Sarah Silverman: We Are Miracles

Sarah Silverman: We Are Miracles

Sarah Silverman: We Are Miracles

Sarah Silverman headlines her very first new HBO comedy special in front of an intimate audience of 39.

Sarah Silverman is a comedian that’s always been around, but an artist I never directly got into by chance. I watched a few episodes of The Sarah Silverman Program, which was too obscure for my taste. But I always enjoyed her cameo in Judd Apatow’s Funny People, Louie and thought she gave an effective supporting performance in Sarah Polley’s Take This Waltz. I enjoyed clips of her standup onlinebut have not seen her perform a complete comedy hour till now.

The decision to shoot the special at the Largo Comedy Club in front of 39 people is a great one. Silverman never looks far off into the distance or above to a balcony booth. There’s no big giant TV screen of her in the background for the cheap seats. The intimacy of the Largo lends itself for Silverman’s raunchy off-the-wall random tangent comedy, giving her much more freedom to roam from topic to topic without transitions.  “I don’t need segue ways.” Silverman quips,
“The brain doesn’t work that way.”

Some of the joke highlights were a childhood story of how her older sister used to scare her, sin atonement in Christianity and a bit about the Make A Wish foundation. It’s nice how much politically incorrect jokes she gets away with, showing an affable innocent girly  persona can really go a long way to make hard topics durable.

The whole experience is more akin to a live show, as Silverman is able to milk laughs from silences and even counter critique audience reactions when they aren’t up to par. It’s always awkward when comedians do audience interaction in big theater shows and this completely fixes that. The reactions from the 39 people create a more potent, immersive connection to Silverman’s perspective. And making 39 people laugh, after all, is much harder than making 200 people laugh.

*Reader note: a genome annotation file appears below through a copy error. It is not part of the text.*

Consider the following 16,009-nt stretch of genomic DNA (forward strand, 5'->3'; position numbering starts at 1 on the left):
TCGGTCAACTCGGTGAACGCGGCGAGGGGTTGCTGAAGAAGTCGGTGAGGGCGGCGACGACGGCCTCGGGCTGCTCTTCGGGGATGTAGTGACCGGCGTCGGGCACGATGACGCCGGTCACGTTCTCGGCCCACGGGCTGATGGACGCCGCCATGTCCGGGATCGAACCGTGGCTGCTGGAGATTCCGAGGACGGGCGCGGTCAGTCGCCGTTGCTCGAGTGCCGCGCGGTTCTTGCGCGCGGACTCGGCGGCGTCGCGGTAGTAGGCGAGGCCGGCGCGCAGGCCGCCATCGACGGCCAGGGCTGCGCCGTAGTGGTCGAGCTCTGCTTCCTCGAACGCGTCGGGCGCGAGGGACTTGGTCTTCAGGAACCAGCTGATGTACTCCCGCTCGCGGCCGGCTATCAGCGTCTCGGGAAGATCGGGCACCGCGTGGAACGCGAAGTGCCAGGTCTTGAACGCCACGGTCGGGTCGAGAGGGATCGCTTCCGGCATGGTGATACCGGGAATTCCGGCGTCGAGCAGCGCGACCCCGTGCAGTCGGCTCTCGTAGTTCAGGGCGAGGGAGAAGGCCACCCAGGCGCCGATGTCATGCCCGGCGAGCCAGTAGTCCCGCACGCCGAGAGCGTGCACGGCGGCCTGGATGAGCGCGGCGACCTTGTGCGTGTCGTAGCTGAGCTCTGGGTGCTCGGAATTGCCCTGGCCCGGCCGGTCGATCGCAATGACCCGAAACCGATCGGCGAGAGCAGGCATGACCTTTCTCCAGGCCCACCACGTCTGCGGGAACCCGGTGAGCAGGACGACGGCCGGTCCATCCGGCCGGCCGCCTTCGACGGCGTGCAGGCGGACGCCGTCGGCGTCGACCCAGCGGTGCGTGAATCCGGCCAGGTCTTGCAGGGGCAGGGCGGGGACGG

Louis C.K.: Oh My God

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Louis C.K.: Oh My God by Louis C.K.

I have no intention of going through and naming each comedy bit, that would ruin the surprise and fun of watching this new hour from Louis C.K.. The core of C.K.’s comedy is not the material itself. He is not reliant on comedy mechanics for laughs. Nothing he says ever feels like a joke in the traditional ‘setup, punchline’ sensibility. No, the humor is sourced in his energy and inflections, where the audience is experiencing the world through his point of view as if we were in his body, thoughts or fantasies. Sometimes it’s all three.

Often I find myself laughing at his word choices and visual descriptions. At times, he’s merely just stating the obvious. But the way C.K. utilizes a metaphor or simile is artful in how he can conjoin two separate ideas together, where he can wormhole the audience’s minds to some unexpected grotesque places for comparisons. And then he builds on it by acting out these ridiculous thought trains. There was also one improvisational moment where he accidentally spills water and he comments on it that had me aching in laughter. The bit he did as his closer was truly the climax of this new hour.

C.K. makes a point that being older makes a more intelligent and interesting person. He is the living embodiment of his own point. We’re watching a comedian who has grown into himself, and we’re intrigued not just for the laughs, but because he has something to say. A voice with true gravitas that he has earned from living a life.

And for that, Louis C.K. seems eternally connected to the grotesque and the morbid, but it’s all enwrapped over a positive message: appreciate life and what you have. That’s how he gets away with saying very horrible things on stage. As an audience member and a student of stand-up comedy, I enjoy watching him get away with it.